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Text - Plant Room - an installation of epiphytic Bromeliad plants in a boiler house - © Lloyd Godman

The Plant Room - Lloyd Godman 2006

As an artist it is rewarding when a work created nearly 10 years ago offers a relevant dialogue today. In 1997, while completing an MFA at RMIT I worked with Bromeliad plants using them for a series of installations. Bromeliads are a family of epiphytic plants from South America. An epiphyte is a plant that uses another plant for support but takes no nourishment from it – they are the antithesis of a parasite. In 1998 I installed a large collection of Bromeliad plants in the boiler house or plant room of a local institution. The plant room had three coal burning furnaces and I was able to install the plants on one of the furnaces out of operation. The concept behind the work was to play off incongruity and contrast - the epiphytic plants and the parasitic coal burning boiler.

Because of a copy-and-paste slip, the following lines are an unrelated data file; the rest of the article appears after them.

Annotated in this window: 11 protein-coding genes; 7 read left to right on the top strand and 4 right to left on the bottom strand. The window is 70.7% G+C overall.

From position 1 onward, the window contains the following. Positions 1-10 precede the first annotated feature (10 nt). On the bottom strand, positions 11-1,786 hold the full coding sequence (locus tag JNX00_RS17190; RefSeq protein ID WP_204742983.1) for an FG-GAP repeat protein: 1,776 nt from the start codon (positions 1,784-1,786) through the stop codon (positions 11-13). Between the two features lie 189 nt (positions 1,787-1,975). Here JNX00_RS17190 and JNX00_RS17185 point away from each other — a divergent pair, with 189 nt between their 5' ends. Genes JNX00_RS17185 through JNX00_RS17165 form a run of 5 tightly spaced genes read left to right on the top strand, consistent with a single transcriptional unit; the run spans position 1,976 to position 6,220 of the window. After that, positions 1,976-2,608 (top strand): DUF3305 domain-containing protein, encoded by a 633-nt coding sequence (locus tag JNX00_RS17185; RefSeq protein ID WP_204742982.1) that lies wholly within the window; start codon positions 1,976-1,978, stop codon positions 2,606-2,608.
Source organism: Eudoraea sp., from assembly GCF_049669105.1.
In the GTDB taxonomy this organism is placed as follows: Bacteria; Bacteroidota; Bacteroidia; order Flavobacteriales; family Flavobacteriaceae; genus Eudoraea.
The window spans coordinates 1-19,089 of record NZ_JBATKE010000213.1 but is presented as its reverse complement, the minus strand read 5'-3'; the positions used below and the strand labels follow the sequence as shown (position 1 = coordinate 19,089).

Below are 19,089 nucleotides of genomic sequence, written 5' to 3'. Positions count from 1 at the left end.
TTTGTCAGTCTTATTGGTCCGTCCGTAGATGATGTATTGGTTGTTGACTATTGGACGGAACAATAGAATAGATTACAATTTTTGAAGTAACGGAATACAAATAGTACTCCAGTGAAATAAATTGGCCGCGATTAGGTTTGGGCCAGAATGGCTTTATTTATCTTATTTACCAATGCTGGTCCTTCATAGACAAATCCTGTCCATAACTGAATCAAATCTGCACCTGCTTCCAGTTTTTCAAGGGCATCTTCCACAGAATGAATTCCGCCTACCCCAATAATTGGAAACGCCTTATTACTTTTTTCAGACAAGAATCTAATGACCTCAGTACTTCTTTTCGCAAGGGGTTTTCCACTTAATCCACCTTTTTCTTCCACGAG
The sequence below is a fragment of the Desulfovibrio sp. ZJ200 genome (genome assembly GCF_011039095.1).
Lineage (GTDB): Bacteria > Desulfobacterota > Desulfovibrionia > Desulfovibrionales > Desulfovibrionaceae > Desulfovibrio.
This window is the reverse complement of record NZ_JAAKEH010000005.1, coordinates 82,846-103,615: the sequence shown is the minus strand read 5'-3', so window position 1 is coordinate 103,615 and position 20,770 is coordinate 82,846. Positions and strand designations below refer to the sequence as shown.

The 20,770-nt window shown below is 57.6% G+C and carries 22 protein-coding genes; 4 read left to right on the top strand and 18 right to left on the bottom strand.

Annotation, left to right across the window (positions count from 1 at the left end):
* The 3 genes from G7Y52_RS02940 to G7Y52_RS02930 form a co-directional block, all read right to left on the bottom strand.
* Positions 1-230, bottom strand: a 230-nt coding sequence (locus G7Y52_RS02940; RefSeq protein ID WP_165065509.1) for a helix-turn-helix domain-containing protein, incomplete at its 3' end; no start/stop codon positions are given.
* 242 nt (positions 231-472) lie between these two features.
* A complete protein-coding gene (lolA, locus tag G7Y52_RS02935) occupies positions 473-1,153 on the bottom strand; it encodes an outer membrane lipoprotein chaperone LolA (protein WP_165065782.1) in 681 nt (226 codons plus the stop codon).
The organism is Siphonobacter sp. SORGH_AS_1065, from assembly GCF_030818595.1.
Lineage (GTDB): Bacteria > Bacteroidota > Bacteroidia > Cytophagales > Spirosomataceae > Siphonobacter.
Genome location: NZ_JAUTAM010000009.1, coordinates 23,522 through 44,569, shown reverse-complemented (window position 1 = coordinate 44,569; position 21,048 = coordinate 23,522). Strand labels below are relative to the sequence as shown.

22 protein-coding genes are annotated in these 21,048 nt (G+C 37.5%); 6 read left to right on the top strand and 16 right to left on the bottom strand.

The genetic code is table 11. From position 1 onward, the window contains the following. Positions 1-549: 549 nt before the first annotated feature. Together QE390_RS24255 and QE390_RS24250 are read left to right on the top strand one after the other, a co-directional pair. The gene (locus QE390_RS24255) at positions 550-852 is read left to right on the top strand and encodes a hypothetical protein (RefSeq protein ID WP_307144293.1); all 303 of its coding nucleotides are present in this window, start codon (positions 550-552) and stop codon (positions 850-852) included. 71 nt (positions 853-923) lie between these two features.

With climate change, the Kyoto Protocol and CO2 dramatically imposing on our lives, the intensity of context and meaning in the work has grown in the intervening years.